RBI made certain amendments to the large exposures framework for all scheduled commercial banks in India. RBI decided that a bank’s exposure to a single non-banking financial institution, or NBFC (excluding gold loan companies), will be restricted to 20% of that bank’s eligible capital base, instead of the earlier restriction of 15%. The large exposures framework has been effective since April 01, 2019. However, non-centrally cleared derivatives exposures will be outside the purview of exposure limits till April 01, 2020.
Under the revised guidelines on large exposure framework that came into effect from April 01, 2019, a bank’s exposure to a single NBFC is restricted to 15% of its tier I capital. However, for entities in the other sectors, the exposure limit is 20% of tier I capital of the bank, which can be extended to 25% by banks’ Boards under exceptional circumstances. As a step toward harmonization of the counterparty exposure limit to single NBFC with that of the general limit, RBI has decided to raise a bank’s exposure limit to a single NBFC to 20% of tier I capital of the bank. Under the large exposures framework, an exposure to a counterparty will constitute both on- and off-balance sheet exposures included in either the banking or trading book and instruments with counterparty credit risk.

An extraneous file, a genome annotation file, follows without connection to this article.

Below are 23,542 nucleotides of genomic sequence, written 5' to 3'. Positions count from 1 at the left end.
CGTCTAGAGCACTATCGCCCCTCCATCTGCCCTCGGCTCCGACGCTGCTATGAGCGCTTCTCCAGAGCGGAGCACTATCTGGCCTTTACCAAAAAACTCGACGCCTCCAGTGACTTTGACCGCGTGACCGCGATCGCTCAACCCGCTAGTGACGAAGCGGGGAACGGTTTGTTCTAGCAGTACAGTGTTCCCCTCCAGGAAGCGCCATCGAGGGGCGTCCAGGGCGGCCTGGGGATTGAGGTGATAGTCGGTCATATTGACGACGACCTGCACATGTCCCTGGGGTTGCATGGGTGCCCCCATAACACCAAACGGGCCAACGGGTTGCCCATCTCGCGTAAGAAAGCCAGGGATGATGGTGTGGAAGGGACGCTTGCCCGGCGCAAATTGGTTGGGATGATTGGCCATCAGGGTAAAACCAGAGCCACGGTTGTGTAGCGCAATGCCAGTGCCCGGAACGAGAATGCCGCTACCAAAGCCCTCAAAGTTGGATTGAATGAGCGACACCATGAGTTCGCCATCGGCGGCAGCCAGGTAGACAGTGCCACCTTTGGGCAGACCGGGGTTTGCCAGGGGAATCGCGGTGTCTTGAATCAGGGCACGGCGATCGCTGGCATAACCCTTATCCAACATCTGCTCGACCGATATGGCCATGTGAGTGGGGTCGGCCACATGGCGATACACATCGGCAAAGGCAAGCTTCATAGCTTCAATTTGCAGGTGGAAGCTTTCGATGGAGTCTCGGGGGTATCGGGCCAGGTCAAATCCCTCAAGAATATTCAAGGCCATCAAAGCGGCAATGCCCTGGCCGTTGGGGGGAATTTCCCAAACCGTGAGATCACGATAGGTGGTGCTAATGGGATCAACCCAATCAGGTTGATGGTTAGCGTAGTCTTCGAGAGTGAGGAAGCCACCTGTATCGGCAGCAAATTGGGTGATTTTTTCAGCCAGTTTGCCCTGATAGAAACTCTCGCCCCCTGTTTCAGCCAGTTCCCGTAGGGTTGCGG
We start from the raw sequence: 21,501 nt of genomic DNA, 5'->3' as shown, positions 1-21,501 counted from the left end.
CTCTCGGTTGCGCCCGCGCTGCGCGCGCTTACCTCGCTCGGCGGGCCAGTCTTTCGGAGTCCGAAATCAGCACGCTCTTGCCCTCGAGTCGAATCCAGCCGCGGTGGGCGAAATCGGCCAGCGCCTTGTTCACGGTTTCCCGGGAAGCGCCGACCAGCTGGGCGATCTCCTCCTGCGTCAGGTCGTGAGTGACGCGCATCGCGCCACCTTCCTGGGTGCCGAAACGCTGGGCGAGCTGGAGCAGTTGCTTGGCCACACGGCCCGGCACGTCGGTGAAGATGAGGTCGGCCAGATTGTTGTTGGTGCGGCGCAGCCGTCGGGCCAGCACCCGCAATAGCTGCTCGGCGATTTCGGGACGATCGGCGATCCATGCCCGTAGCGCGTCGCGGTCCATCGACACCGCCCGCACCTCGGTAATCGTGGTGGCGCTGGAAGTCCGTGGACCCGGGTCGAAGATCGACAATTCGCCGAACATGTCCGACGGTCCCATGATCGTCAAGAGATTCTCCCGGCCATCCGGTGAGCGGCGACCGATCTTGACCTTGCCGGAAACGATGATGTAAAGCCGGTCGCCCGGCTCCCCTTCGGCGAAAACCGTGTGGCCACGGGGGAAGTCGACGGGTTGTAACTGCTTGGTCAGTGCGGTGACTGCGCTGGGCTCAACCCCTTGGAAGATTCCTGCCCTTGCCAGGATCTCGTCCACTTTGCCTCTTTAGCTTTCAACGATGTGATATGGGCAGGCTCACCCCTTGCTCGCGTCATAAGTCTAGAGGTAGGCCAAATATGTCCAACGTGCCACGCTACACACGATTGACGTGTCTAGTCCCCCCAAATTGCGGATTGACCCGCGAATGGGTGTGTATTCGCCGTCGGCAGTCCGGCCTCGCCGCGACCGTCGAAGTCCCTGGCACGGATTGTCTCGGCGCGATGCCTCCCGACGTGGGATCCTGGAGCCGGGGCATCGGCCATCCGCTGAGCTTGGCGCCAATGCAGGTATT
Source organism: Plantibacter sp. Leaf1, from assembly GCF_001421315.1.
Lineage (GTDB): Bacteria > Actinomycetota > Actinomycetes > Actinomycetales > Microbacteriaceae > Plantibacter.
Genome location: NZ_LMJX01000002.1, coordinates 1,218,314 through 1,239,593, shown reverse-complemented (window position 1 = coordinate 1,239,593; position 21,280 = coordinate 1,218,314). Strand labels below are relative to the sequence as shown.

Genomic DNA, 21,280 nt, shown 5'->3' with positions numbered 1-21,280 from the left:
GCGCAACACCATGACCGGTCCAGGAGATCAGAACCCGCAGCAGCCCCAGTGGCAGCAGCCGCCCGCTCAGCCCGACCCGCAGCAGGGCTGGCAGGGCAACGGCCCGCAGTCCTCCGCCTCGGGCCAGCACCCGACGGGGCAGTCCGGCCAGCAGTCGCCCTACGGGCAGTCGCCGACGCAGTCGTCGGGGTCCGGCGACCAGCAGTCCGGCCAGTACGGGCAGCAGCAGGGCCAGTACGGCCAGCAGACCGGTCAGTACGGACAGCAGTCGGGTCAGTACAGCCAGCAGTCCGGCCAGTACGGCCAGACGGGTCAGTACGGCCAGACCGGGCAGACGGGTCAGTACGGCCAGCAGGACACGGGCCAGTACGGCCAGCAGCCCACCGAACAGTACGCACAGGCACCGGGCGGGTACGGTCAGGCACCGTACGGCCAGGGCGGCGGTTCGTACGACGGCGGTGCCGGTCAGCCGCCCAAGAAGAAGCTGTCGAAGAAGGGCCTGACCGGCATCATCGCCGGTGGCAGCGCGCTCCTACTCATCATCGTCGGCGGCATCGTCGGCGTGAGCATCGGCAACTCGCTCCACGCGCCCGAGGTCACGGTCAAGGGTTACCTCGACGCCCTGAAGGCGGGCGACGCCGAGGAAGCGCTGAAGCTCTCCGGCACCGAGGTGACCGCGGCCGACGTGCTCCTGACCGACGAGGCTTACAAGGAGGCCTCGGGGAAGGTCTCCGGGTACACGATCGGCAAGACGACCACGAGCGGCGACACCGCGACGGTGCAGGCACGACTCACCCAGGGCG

Banks must apply the large exposures framework at the same level as the risk-based capital requirements are applied—that is, a bank shall comply with the norms at both the consolidated (Group) and solo levels. The application of the framework at the consolidated level implies that a bank must consider exposures of all the banking group entities (including overseas operations through branches and subsidiaries), which are under regulatory scope of consolidation, to counterparties and compare the aggregate of those exposures with the banking group’s eligible consolidated capital base.
Keywords: Asia Pacific, India, Banking, NBFC, Large Exposures, Basel III, Credit Risk, Regulatory Capital, RBI
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